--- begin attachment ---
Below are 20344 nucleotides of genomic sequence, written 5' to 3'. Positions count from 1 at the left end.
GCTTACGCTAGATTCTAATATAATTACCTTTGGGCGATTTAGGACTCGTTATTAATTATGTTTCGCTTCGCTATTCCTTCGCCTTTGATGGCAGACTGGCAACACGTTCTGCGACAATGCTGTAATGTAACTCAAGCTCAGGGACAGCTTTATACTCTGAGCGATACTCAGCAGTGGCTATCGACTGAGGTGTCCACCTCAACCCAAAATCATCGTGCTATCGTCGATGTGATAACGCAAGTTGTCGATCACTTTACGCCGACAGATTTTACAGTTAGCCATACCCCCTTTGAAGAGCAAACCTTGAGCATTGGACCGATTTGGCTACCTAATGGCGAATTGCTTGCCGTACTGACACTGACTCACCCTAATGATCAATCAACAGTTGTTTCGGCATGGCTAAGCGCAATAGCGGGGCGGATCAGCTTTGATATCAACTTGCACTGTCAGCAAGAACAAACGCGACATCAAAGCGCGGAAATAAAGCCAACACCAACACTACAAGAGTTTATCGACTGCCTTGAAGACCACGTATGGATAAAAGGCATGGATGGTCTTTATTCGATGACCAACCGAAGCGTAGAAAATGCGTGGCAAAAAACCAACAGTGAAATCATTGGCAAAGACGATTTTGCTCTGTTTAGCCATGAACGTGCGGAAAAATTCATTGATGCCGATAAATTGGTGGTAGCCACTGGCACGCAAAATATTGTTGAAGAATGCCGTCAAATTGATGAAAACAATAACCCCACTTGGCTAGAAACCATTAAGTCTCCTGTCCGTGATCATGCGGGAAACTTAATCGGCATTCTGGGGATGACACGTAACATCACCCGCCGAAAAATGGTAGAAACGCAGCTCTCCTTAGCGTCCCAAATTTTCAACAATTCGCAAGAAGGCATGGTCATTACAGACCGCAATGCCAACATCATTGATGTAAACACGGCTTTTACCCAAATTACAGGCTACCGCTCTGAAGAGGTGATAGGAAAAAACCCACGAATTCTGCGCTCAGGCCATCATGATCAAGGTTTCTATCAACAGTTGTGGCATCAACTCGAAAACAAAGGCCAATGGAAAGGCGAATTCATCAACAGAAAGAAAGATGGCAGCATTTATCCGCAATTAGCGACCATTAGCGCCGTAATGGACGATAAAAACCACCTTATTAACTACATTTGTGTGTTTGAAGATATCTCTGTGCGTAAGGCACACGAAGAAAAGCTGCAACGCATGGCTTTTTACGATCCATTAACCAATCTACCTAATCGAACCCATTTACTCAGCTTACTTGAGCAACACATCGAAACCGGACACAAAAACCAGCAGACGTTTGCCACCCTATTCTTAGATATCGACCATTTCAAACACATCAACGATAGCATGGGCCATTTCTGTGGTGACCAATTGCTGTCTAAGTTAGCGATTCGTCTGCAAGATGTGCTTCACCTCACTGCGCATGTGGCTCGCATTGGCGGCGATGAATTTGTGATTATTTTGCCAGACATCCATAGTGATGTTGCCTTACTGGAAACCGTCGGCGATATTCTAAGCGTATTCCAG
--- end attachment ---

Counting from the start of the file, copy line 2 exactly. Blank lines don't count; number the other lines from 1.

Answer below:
GCTTACGCTAGATTCTAATATAATTACCTTTGGGCGATTTAGGACTCGTTATTAATTATGTTTCGCTTCGCTATTCCTTCGCCTTTGATGGCAGACTGGCAACACGTTCTGCGACAATGCTGTAATGTAACTCAAGCTCAGGGACAGCTTTATACTCTGAGCGATACTCAGCAGTGGCTATCGACTGAGGTGTCCACCTCAACCCAAAATCATCGTGCTATCGTCGATGTGATAACGCAAGTTGTCGATCACTTTACGCCGACAGATTTTACAGTTAGCCATACCCCCTTTGAAGAGCAAACCTTGAGCATTGGACCGATTTGGCTACCTAATGGCGAATTGCTTGCCGTACTGACACTGACTCACCCTAATGATCAATCAACAGTTGTTTCGGCATGGCTAAGCGCAATAGCGGGGCGGATCAGCTTTGATATCAACTTGCACTGTCAGCAAGAACAAACGCGACATCAAAGCGCGGAAATAAAGCCAACACCAACACTACAAGAGTTTATCGACTGCCTTGAAGACCACGTATGGATAAAAGGCATGGATGGTCTTTATTCGATGACCAACCGAAGCGTAGAAAATGCGTGGCAAAAAACCAACAGTGAAATCATTGGCAAAGACGATTTTGCTCTGTTTAGCCATGAACGTGCGGAAAAATTCATTGATGCCGATAAATTGGTGGTAGCCACTGGCACGCAAAATATTGTTGAAGAATGCCGTCAAATTGATGAAAACAATAACCCCACTTGGCTAGAAACCATTAAGTCTCCTGTCCGTGATCATGCGGGAAACTTAATCGGCATTCTGGGGATGACACGTAACATCACCCGCCGAAAAATGGTAGAAACGCAGCTCTCCTTAGCGTCCCAAATTTTCAACAATTCGCAAGAAGGCATGGTCATTACAGACCGCAATGCCAACATCATTGATGTAAACACGGCTTTTACCCAAATTACAGGCTACCGCTCTGAAGAGGTGATAGGAAAAAACCCACGAATTCTGCGCTCAGGCCATCATGATCAAGGTTTCTATCAACAGTTGTGGCATCAACTCGAAAACAAAGGCCAATGGAAAGGCGAATTCATCAACAGAAAGAAAGATGGCAGCATTTATCCGCAATTAGCGACCATTAGCGCCGTAATGGACGATAAAAACCACCTTATTAACTACATTTGTGTGTTTGAAGATATCTCTGTGCGTAAGGCACACGAAGAAAAGCTGCAACGCATGGCTTTTTACGATCCATTAACCAATCTACCTAATCGAACCCATTTACTCAGCTTACTTGAGCAACACATCGAAACCGGACACAAAAACCAGCAGACGTTTGCCACCCTATTCTTAGATATCGACCATTTCAAACACATCAACGATAGCATGGGCCATTTCTGTGGTGACCAATTGCTGTCTAAGTTAGCGATTCGTCTGCAAGATGTGCTTCACCTCACTGCGCATGTGGCTCGCATTGGCGGCGATGAATTTGTGATTATTTTGCCAGACATCCATAGTGATGTTGCCTTACTGGAAACCGTCGGCGATATTCTAAGCGTATTCCAG